In my last post, I shared that the heritage breed hens here at 1840 Farm were deep into their annual molt cycle. A few weeks have passed, but not much has changed on that front. They are fewer feathers accumulating in the coop each day and the girls are beginning to look like their old selves again. Shiny, lustrous feathers have replaced the ragged, loose feathers that were present just a few weeks ago.
Yet, there are still no fresh eggs in the nest boxes. Each day, we tend to the hens and hope to find an egg in one of our dozen nest boxes. It’s been a full six weeks since they last left us an egg in the coop as reward for tending to their daily needs. I’m trying to wait patiently, but these truly are the times that try a chicken keeper’s soul.
The weather has turned colder, making the daily chores of chicken keeping a bit more difficult. The fact that this occurs just at the time that the flow of fresh eggs has come to a complete screeching halt seems like adding insult to injury. I certainly don’t look forward to the weeks on the calendar when I find myself purchasing both chicken feed and eggs.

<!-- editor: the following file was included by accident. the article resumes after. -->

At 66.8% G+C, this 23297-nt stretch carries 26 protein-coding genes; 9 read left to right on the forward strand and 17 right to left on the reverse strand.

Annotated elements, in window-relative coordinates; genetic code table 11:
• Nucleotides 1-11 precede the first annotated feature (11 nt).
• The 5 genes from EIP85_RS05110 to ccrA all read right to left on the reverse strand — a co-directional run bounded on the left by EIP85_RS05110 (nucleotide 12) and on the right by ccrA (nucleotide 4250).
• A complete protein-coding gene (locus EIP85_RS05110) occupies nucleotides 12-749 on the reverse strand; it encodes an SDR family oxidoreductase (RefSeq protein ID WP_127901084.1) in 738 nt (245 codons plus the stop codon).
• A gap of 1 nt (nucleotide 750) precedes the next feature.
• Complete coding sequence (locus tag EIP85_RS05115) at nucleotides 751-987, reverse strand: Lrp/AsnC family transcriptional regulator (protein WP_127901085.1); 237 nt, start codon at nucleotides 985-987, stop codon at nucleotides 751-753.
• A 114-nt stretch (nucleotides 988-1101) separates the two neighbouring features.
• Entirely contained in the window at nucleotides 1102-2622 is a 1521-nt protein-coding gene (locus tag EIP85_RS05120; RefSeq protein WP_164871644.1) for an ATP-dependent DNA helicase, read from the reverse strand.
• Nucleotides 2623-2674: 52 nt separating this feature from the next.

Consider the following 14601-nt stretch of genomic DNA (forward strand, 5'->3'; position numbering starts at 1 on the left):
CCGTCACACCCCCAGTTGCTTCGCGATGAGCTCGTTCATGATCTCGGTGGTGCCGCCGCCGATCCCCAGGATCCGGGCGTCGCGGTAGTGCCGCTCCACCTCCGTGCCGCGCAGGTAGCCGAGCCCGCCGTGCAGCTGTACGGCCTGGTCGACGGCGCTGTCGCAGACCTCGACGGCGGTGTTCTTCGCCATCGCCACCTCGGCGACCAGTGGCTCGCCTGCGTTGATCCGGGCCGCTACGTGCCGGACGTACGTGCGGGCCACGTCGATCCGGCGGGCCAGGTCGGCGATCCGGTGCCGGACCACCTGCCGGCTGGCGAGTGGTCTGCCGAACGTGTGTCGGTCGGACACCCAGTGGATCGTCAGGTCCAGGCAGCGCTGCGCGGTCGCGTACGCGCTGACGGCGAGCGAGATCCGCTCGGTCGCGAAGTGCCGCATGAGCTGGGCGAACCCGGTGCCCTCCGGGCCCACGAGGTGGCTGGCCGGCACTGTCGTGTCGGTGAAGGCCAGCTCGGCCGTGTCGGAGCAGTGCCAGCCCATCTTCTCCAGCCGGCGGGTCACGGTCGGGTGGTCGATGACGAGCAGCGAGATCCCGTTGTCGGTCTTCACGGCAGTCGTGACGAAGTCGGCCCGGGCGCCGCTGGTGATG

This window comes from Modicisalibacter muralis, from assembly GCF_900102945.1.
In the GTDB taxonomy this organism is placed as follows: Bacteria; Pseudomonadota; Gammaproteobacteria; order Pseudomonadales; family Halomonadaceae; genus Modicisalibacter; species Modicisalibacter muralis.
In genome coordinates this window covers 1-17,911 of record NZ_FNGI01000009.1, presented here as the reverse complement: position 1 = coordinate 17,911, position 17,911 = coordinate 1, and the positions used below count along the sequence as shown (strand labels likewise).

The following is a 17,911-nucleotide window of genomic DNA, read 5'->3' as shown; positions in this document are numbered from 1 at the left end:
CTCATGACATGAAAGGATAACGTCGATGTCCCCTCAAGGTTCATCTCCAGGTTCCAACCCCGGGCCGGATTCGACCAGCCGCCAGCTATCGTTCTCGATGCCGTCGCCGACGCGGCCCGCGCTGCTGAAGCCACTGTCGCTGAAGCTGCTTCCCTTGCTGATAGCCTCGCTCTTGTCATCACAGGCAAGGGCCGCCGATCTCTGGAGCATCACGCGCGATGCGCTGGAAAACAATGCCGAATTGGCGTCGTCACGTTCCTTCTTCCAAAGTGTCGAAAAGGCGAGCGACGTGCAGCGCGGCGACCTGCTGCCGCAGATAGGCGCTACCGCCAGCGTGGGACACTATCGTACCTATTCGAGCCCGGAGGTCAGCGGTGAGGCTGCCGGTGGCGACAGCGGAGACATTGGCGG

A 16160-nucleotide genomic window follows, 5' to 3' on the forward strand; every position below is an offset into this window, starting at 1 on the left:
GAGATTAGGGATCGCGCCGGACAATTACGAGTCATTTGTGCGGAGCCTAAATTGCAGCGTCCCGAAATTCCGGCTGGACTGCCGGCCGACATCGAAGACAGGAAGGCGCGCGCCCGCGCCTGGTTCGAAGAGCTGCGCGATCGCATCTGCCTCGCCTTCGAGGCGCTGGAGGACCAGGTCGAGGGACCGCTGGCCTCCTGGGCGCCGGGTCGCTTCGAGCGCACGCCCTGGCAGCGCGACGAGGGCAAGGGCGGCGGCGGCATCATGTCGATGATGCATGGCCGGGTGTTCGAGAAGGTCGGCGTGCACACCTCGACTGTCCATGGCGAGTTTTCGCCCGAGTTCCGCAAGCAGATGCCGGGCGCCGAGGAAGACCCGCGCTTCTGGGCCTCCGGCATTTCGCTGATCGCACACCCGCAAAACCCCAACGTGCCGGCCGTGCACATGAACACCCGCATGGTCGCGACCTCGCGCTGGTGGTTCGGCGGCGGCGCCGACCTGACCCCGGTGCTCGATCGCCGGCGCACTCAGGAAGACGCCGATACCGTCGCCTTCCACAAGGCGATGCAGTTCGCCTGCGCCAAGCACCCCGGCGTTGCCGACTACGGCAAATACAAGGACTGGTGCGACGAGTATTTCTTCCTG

I don’t begrudge our girls a break. I want them to be fully prepared for the long New England winter ahead. Yet, I must admit that when the weather turns cooler, I also find myself wanting to spend more time baking in our farmhouse kitchen. Baking means that those fresh eggs from our coop are sorely missed.
At this point, there’s not much that I can do other than continue to tend to our girls’ needs and wait for the day that we finally discover a beautiful brown egg waiting for us in the nest box and return to the farmhouse with an egg basket that isn’t empty. We will treat them to a few protein rich treats and wait for time to take its course.
I want to know how your hens are faring this fall. Are they molting? How long has your egg drought been going on? Do you have any special tips for tending to your flock during molting season? I hope that you’ll share the news from your coop with us in the comments below. I can’t wait to read about your chickens and your strategies for coping with the molt in your flock.
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